“Did you know that dolphins are just gay sharks?”
This quirky quote from a ditzy cheerleader on the popular TV show, Glee, can be found on the Facebook walls and t-shirts of many tweens. It was also the title of a panel at the recent Console-ing Passions conference hosted by the Suffolk University College of Arts & Sciences.
Nearly 200 media studies scholars came from far and wide to dissect the gender politics of fashion on Mad Men and depictions of sexuality in video games. Zombies, Real Housewives, and Lady Gaga also featured prominently in the discussions.
If these themes seem more like the contents of Entertainment Weekly magazine than the panels at an academic conference, that’s 100% intentional:
“We love what we study because people engage with pop culture every day,” explains conference organizer and Suffolk communication professor Nina Huntemann. “Most people dismiss this media as mere entertainment. But when the vast majority of society spends more time watching television than reading books – and more time listening to pop music than the news – it does have an important and lasting influence on attitudes and behaviors.”
Pop culture meets popular opinion
If the media that society consumes both reflects and shapes its views, things like perceptions of gender or homosexuality on a popular show like Glee move beyond the realm of entertainment into public discourse. And these topics don’t just spark debate in the living room and the “ivory tower” of academia; they’re influencing talk on Capitol Hill, too.
Conference planners suspected their topic would appeal to a broader audience. They were right; more than 100 members of the local Boston community attended the final conference plenary session, hosted by noted feminist media critic and author Jean Kilbourne. After a screening of the film The Purity Myth, a distinguished panel of experts explored how the media contributes to the perception that a woman’s worth is linked to her sexual behavior, and how that relates to the much talked about “war on women”.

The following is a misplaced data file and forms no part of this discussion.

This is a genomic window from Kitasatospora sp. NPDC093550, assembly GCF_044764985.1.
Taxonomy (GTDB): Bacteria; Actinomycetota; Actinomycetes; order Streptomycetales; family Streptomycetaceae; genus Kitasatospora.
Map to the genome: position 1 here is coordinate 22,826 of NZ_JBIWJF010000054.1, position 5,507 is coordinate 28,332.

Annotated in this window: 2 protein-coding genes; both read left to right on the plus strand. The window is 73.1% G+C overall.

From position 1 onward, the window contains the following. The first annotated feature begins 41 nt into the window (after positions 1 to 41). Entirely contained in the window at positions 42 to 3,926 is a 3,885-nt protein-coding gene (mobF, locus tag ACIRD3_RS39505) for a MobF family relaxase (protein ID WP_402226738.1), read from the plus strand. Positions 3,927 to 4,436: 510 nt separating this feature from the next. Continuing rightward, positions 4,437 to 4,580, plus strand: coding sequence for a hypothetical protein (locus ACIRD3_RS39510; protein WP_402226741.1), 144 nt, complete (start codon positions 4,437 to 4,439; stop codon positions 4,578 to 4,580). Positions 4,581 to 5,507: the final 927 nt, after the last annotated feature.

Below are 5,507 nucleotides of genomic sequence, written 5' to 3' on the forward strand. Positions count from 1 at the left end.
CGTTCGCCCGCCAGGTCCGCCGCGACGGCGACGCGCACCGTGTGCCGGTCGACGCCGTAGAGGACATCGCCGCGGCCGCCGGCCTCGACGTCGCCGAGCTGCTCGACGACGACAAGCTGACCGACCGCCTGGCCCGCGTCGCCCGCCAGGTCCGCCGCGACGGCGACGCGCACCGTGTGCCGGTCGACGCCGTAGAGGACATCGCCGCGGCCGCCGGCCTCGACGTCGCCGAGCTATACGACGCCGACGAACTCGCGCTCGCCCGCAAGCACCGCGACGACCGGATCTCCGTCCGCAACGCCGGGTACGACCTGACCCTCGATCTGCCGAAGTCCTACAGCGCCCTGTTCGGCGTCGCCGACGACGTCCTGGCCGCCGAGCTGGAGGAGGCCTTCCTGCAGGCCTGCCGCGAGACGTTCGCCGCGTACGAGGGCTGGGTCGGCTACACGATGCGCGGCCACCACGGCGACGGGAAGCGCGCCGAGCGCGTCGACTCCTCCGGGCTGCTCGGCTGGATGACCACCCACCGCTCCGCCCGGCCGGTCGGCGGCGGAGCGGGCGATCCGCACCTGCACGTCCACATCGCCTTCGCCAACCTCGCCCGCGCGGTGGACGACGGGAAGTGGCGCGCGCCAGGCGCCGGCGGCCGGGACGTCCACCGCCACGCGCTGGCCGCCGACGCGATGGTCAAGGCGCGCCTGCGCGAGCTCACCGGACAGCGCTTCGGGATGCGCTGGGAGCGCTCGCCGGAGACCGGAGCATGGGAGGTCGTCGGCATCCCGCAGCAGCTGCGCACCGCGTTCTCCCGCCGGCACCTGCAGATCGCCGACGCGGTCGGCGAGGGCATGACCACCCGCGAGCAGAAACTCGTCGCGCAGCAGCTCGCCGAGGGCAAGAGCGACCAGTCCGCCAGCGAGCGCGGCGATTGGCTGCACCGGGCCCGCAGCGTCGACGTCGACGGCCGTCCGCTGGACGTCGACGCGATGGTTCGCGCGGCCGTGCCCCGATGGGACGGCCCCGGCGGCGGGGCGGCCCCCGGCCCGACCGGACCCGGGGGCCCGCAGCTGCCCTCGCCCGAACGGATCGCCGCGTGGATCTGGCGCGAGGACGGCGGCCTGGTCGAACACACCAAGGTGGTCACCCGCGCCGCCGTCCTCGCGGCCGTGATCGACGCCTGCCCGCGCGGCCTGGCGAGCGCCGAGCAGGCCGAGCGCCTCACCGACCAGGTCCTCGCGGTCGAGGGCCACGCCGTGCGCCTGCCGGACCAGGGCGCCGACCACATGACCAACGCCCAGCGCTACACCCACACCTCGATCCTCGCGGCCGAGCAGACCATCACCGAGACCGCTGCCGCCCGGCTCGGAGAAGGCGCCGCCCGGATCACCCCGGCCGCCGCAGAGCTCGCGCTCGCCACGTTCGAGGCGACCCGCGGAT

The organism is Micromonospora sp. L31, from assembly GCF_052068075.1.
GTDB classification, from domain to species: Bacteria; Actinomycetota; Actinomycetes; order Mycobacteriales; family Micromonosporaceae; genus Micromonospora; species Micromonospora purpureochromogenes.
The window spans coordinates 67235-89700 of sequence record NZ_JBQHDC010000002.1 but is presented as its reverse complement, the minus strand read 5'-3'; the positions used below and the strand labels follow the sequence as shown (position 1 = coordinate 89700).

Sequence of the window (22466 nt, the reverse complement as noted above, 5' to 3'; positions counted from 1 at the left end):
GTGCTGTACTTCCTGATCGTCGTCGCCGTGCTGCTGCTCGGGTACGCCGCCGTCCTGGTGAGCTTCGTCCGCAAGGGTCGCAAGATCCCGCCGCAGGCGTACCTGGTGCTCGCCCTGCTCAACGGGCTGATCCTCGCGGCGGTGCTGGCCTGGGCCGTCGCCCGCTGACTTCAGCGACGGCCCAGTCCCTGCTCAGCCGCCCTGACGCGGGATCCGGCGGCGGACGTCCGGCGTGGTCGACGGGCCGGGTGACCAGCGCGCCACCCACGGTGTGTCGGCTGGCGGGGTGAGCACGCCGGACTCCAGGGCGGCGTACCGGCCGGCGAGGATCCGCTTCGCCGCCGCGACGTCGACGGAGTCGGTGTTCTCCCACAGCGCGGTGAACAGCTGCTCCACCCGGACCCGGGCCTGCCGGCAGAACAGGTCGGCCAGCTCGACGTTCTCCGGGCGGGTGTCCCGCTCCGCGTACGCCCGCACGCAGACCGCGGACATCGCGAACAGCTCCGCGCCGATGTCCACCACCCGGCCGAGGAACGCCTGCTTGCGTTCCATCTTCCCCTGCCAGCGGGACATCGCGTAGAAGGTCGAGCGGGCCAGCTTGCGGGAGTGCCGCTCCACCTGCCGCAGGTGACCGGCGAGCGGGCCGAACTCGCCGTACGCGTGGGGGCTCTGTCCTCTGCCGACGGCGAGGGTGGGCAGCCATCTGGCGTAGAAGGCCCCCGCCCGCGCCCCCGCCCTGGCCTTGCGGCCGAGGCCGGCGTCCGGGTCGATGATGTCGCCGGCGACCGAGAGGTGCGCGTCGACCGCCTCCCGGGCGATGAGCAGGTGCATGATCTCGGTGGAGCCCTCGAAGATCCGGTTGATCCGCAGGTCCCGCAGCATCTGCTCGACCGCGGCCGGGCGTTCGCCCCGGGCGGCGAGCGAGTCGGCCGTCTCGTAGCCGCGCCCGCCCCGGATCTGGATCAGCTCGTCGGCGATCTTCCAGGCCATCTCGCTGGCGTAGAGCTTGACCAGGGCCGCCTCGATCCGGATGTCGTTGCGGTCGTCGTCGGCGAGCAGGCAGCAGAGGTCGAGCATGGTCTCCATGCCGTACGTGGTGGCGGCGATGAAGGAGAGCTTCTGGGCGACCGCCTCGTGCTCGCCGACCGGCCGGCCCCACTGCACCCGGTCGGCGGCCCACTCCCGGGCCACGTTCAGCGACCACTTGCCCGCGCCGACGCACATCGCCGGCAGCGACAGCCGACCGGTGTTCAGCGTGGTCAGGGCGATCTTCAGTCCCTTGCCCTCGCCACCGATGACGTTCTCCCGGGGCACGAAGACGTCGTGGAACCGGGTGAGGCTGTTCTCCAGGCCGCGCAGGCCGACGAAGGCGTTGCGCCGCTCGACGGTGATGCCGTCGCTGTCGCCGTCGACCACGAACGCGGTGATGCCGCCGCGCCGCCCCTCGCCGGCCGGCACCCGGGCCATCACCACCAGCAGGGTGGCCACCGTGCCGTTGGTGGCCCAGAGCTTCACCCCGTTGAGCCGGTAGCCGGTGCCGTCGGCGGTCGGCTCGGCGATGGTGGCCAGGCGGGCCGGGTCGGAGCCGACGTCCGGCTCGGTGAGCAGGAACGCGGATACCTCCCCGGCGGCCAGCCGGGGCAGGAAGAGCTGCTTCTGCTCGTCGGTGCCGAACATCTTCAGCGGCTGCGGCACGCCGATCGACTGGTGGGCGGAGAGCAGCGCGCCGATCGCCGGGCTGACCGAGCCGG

“We talked about how some pundits use moral attacks to try to silence women’s voices – how someone like Rush Limbaugh will dismiss a woman with an opposing view on healthcare by calling her a ‘whore’ rather than address her argument,” explains Huntemann, who takes heart in the fact that more progressive views of gender and sexuality are also gaining ground in the public square, particularly through the use of online social networking.
Panelist and social media expert Deanna Zandt, who has successfully used social media to encourage grassroots feminist activism, told the lively crowd that they “already have all the power [they] need – it’s the agency to express that which is critical.”
For attendees, Console-ing Passions may have just provided the spark.